The Value of Preserving Built Heritage

Albert Bridge by Oliver Maughan

Being a resident of London since my childhood, I am immensely privileged to be surrounded by historical, even ancient, testaments to the city’s history and cultural heritage. From buildings to sculptures to bridges, the capital is filled with landmarks that have made London so iconic.

The idea of protecting and preserving invaluable historical assets has existed since ancient times, with the Ancient Greeks in Egypt. From the very beginning, humanity has attached profound meaning to artefacts and structures, even long after their initial conception and construction.

In today’s society, there is a risk that overwhelming emphasis on modernisation overshadows the importance of built heritage conservation. It remains one of society’s most valuable assets, culturally, educationally, and simply as a key part of one’s identity.

As society and people evolve throughout history, the built environment also changes. Even if its physical structure does not always change, it holds different meaning for a different audience from different time periods. Part of the beauty of historical infrastructure lasting over decades or centuries is that they are witnesses to both the wonderful intricacies and mundanity of human life. With the help of archaeologists and historians, we can discern the diverse ways humans adapt it or their own behaviour to transform the significance of the building or structure.

As society and people evolve throughout history, the built environment also changes. Each element of the built landscape is deeply interlinked to each other and its users, impacting the overall appearance of the space, influencing our movement within it, and allowing us to attach significance to particular sites.

Two landmarks that are especially meaningful for me are Hammersmith Bridge and Albert Bridge, which first opened in 1887 and 1873, respectively. Both are located in London and across the River Thames, they are masterful pieces of architecture and art whose distinctive Victorian designs have firmly embedded themselves in the minds of locals and tourists alike.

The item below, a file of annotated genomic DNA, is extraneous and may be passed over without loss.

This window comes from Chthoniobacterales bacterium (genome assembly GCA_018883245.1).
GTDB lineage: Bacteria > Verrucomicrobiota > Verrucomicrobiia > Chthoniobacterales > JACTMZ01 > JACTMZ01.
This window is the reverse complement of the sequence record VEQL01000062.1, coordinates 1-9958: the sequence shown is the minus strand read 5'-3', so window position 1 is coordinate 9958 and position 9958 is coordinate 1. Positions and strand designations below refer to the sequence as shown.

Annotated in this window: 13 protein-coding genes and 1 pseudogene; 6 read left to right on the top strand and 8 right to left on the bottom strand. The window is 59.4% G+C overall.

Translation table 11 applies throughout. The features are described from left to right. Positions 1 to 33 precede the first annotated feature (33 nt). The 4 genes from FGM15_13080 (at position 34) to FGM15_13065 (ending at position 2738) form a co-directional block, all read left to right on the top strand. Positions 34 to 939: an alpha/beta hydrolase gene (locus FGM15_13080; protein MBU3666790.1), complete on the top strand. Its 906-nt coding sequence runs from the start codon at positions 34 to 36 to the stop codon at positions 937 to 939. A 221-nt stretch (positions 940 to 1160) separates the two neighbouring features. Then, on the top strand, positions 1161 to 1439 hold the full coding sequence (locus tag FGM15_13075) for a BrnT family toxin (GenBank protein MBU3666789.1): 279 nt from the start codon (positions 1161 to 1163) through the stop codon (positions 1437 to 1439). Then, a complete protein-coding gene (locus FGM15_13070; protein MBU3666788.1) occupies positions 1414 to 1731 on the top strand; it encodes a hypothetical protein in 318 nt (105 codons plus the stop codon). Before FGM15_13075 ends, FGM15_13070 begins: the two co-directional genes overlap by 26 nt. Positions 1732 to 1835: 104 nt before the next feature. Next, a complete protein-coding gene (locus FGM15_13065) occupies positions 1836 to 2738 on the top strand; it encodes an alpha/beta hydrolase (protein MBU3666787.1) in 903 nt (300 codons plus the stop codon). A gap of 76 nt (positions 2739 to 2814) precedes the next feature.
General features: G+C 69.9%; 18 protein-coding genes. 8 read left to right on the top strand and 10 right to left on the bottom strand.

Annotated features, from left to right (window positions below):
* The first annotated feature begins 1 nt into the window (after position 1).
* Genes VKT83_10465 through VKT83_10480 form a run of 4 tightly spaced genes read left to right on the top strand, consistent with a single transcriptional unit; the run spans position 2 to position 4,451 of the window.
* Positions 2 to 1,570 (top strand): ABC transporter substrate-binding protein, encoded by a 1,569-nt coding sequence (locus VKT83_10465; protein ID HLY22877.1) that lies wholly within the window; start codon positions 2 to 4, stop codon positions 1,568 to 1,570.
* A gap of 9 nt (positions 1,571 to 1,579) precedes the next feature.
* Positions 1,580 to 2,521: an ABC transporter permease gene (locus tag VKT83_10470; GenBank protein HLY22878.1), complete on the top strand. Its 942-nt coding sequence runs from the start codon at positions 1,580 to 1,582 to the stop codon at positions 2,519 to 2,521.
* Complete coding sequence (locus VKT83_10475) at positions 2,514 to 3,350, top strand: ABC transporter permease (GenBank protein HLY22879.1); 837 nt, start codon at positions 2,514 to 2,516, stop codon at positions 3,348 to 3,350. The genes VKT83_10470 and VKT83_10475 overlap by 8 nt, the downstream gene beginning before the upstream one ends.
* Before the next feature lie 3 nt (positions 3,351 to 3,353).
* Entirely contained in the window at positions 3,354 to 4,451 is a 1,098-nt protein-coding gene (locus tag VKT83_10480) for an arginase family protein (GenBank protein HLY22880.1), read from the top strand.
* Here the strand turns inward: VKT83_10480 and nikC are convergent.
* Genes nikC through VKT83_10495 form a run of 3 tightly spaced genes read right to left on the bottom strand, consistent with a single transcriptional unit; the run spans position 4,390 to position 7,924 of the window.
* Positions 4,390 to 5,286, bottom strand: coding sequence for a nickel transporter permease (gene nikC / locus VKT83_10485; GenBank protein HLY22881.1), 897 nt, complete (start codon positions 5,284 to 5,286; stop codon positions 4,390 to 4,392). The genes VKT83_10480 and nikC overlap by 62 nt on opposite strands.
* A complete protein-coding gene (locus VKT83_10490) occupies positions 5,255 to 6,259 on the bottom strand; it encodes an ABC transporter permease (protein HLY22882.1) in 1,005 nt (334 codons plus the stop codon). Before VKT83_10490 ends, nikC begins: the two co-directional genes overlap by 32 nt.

Albert Bridge is perhaps one of the most famous bridges in London, immediately recognisable by its unique pink, blue and green colour scheme and night-time illumination by thousands of round bulbs. The Victorian structure has been a focal point of many of my paintings, and I am not alone in my fondness for the bridge based on its frequent depictions in historical artworks and more recent films.

Hammersmith Bridge is in its second iteration, replacing the first bridge from the 1820s. Enduring 135 years of pedestrians, carts and vehicles, the bridge—just like Albert Bridge—has been in need of structural repair numerous times. Most recently from 2019 to 2021, the bridge was shut to motor traffic due to concerns that the bridge could suddenly collapse. At the time its indefinite closure was alarming and truly revealed how locals and users truly valued the bridge.

As a site of pride for Hammersmith and Barnes, this bridge was not only a practical piece of transport infrastructure but a physical manifestation of the achievements of Victorian engineering and the local area’s iconic features. The long delays to its repair and reopening due to insufficient funding highlighted how there is inadequate support for heritage conservation, and much more needs to be done to raise awareness around the problem.

The value of preserving cultural heritage can be attributed to its appearance, form, use, and cultural and personal significance. Throughout London, the city is full of historical buildings and structures from a massive range of time periods and styles, and it is the physical, visual and emotional experience of this built heritage that makes London a rich, world-renowned, cultural hub. Just as past generations have done for us, we must make sure this is here to stay to be enjoyed by future residents and visitors.

Oliver Maughan is a British landscape painter based in London. He finds inspiration in the ever-changing seasons, weathers, tides, and light of the new places he finds. He is also inspired by the people who live in his landscapes.